Publicly Engaged Scholarship in the Humanities, Arts, and Design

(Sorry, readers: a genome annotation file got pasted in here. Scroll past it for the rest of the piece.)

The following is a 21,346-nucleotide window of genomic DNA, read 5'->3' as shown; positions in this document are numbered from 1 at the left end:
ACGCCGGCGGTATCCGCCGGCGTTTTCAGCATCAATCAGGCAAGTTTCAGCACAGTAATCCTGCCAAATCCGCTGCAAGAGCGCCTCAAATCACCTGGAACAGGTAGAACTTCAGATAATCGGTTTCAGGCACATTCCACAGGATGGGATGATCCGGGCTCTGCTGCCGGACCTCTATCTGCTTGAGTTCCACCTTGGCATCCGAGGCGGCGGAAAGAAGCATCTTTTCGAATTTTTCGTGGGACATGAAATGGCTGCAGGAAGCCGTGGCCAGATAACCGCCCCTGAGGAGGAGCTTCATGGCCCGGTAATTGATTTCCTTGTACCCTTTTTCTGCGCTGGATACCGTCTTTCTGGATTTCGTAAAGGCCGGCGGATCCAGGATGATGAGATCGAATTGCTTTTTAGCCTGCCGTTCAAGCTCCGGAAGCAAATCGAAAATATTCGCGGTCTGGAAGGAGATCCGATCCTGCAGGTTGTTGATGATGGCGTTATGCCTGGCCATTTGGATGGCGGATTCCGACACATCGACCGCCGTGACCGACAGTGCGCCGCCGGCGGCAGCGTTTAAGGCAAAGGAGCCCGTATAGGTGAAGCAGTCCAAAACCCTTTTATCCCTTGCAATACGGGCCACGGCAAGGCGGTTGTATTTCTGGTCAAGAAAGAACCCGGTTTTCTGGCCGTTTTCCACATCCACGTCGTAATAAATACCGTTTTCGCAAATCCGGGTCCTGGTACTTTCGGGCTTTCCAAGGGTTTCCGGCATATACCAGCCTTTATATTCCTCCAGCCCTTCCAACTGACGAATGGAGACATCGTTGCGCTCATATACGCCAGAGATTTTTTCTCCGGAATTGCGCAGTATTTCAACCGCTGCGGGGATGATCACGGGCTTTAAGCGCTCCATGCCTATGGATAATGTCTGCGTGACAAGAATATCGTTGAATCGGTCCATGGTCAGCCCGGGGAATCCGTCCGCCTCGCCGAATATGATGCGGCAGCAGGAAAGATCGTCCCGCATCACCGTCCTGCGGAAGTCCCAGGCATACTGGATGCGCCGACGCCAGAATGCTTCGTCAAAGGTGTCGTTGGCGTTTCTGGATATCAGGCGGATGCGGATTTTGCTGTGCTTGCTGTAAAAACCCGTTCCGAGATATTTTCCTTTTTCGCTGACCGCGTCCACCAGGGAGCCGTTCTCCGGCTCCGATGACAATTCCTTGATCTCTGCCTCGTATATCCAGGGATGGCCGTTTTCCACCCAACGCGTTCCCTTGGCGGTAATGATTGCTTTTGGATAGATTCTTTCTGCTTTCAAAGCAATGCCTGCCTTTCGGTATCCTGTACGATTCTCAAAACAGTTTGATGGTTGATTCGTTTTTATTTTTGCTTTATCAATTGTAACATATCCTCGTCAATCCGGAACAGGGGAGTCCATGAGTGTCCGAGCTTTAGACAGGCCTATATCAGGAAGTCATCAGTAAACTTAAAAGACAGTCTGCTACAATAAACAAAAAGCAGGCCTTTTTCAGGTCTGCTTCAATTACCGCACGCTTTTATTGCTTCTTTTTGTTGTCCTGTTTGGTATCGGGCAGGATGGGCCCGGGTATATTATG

A growing number of colleges and universities are expanding and deepening the role that publicly engaged scholarship in the humanities, arts, and design can play in contributing to positive change in the communities and regions within which higher education institutions exist. This paper provides an overview of how this is happening, largely through mutually beneficial partnerships between campuses and communities. Such collaborations aim to leverage assets as well as tackle local problems through the unique capacities of humanities, arts, and design while enhancing faculty teaching and research, preparing students with practical skills needed for jobs, and influencing higher education institutions’ commitment and responsibility to civic purpose. Through the lens of Imagining America: Artists and Scholars in Public Life, the only national coalition working explicitly at the nexus of publicly engaged scholarship and the humanities, arts, and design, author Jamie Haft exemplifies the range of work as it is practiced through courses, projects, programs, centers, institutes, and institution-wide initiatives. Approaches include: bringing students into community settings and community members onto campus; collaborating with communities to work on local problems; creating an institutional home for community-based artists; enhancing civic learning and democratic participation; and changing (and even transforming) higher education in order to create conditions in which publicly engaged scholarship can flourish. Haft describes barriers that must be overcome for the “somewhat idiosyncratic array of scholarly and creative activities to coalesce into a movement capable of helping solve the most serious problems our communities, nation, and world now face,” and offers recommendations to begin to set such change in motion.